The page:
We all have that favourite destination we visit time and time again—and for Queen Elizabeth II, that’s Canada! The 91-year-old monarch has visited the “True North Strong and Free” a whopping 22 times. Sadly, she’s unable to make the trip across the pond to take part in any of this year’s anniversary celebrations, but don’t worry, Canadians can expect plenty of royal sightings this year. Prince Charles and his wife Camilla, the Duchess of Cornwall, recently confirmed that they will be visiting Ottawa and Nunavut from June 29 to July 1 to celebrate the country’s 150th birthday. Prince Harry will also be in Toronto for the Invictus Games from Sept. 23-30.
And, if you’re looking for a little royal inspiration for your next vacation to Britain, here are the top 10 royal landmarks you definitely won’t want to miss.
1. Buckingham Palace
One of Britain’s most recognisable landmarks, Buckingham Palace is the office and official residence of the Queen. Every August and September, the palace opens its doors to visitors and offers a tour of the grand State Rooms, where the monarch and Royal Family do all their entertaining. If possible, arrive in the mid-morning to catch the iconic Changing of the Guard ceremony—it’s free to watch—which takes place daily from April to July, and on alternate days during the rest of the year.
2. Kensington Palace
Kensington Palace has served as home to many members of the Royal Family, including Queen Victoria, Diana, Princess of Wales, and the Duke and Duchess of Cambridge. Be sure to check out the new dress exhibition, Diana: Her Fashion Story, which celebrates the life and impeccable style of the Princess of Wales (currently on display through 2018).
3. Tower of London
One of the globe’s most famous fortresses, the Tower of London has functioned as a royal palace, prison, armoury, and even a zoo! Today, it’s a World Heritage Site, where guests can be dazzled by the Crown Jewels, hear tales of the Tower on a Yeoman Warder tour, and see where Henry VIII’s wives Anne Boleyn and Catherine Howard are thought to have been executed.
4. Windsor Castle
Not only is Windsor Castle the Queen’s favourite residence, but it’s also the largest and oldest occupied castle in the world. Don’t miss the magnificent State Apartments, St George’s Chapel (the burial ground of 10 sovereigns) and Queen Mary’s Dolls’ House—filled with thousands of tiny figurines handcrafted by leading artists, designers, and craftsmen.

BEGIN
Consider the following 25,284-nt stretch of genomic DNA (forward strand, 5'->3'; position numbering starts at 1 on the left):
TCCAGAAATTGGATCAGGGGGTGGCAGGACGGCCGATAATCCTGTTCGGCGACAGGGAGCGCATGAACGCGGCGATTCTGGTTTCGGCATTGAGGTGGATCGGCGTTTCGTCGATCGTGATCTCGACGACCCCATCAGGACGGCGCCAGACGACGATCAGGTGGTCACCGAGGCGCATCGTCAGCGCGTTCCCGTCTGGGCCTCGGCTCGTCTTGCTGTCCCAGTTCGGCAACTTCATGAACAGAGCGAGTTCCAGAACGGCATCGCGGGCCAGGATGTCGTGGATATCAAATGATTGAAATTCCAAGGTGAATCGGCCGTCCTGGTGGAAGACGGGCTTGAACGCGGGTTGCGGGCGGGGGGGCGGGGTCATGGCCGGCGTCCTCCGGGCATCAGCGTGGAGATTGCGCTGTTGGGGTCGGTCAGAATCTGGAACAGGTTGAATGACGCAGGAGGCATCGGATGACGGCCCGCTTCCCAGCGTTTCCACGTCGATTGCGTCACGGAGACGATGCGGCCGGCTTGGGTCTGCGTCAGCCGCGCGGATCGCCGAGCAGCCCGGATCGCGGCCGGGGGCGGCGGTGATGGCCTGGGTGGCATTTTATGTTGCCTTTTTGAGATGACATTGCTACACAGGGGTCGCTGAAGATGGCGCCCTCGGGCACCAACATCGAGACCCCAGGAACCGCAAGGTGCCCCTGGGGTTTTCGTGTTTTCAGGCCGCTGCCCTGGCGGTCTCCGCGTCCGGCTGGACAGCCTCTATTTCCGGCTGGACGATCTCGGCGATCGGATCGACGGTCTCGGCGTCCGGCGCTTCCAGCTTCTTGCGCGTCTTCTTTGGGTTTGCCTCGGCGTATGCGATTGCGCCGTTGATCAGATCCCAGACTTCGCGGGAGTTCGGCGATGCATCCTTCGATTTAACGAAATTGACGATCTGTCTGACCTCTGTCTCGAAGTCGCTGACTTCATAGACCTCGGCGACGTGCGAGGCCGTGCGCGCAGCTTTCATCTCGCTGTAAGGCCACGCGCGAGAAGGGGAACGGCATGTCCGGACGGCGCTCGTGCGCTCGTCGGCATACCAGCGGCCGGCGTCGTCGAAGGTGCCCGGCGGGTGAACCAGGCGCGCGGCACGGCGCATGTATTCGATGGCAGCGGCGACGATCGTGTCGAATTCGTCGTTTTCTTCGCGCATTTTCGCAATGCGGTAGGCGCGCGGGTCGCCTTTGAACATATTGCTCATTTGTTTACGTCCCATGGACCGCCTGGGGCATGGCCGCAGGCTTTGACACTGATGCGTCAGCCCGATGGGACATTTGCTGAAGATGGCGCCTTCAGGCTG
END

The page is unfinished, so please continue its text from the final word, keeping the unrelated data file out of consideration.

5. Westminster Abbey
Steeped in over 1,000 years of history, Westminster Abbey has functioned as the setting for the coronation of every English monarch since 1066. It has also seen 16 royal weddings, including the Queen’s marriage to HRH The Duke of Edinburgh, and most recently, the wedding of the Duke and Duchess of Cambridge.
6. Hampton Court Palace
Touted as Henry VIII’s favourite royal residence, the magnificent Hampton Court Palace is the epitome of Renaissance luxury. Step back in time for a taste of Tudor life in the regal kitchen, wander around the famous Hampton Court Maze, attend a service at the opulent Chapel Royal, and explore the lush gardens—widely considered some of the most beautiful in the world.
7. Sandringham House & Estate
Located in Norfolk, the Sandringham House is considered one of the Queen’s most-prized residences—it’s even where she chooses to spend Christmas with her family. Since 1862, the property has also served as the private home of four generations of monarchs and was once described as “The most comfortable house in England.” Want a glimpse inside? Tours of the home, gardens, and museum are open to the public from March to October.
8. Edinburgh Castle
Perched on an extinct volcano at the top of Edinburgh’s Royal Mile, Edinburgh Castle is the city’s most popular tourist attraction. It became Scotland's chief royal castle in the Middle Ages and is now home to the Scottish Crown Jewels, the Stone of Destiny, the famous 15th-century gun Mons Meg, the One O' Clock Gun, and the National War Museum of Scotland.
9. Balmoral Castle & Estate
Balmoral Castle in Aberdeenshire has remained a private Scottish home belonging to the Royal Family ever since it was purchased by Queen Victoria in 1848. Today, Queen Elizabeth II and her family spend their summers on the estate, which also opens its grounds, gardens, and Castle Ballroom to the public from April to July.
10. Palace of Holyroodhouse
No trip to Edinburgh would be complete without a visit to the Palace of Holyroodhouse, the Queen’s official residence in Scotland. The property has served as the principal residence of the Kings and Queens of Scots since the 16th century, including the ill-fated Mary, Queen of Scots, following her return from France in 1561. It was here where Mary married Henry Stuart, Lord Darnley, in 1565 and then witnessed the brutal murder of her Italian secretary the following year.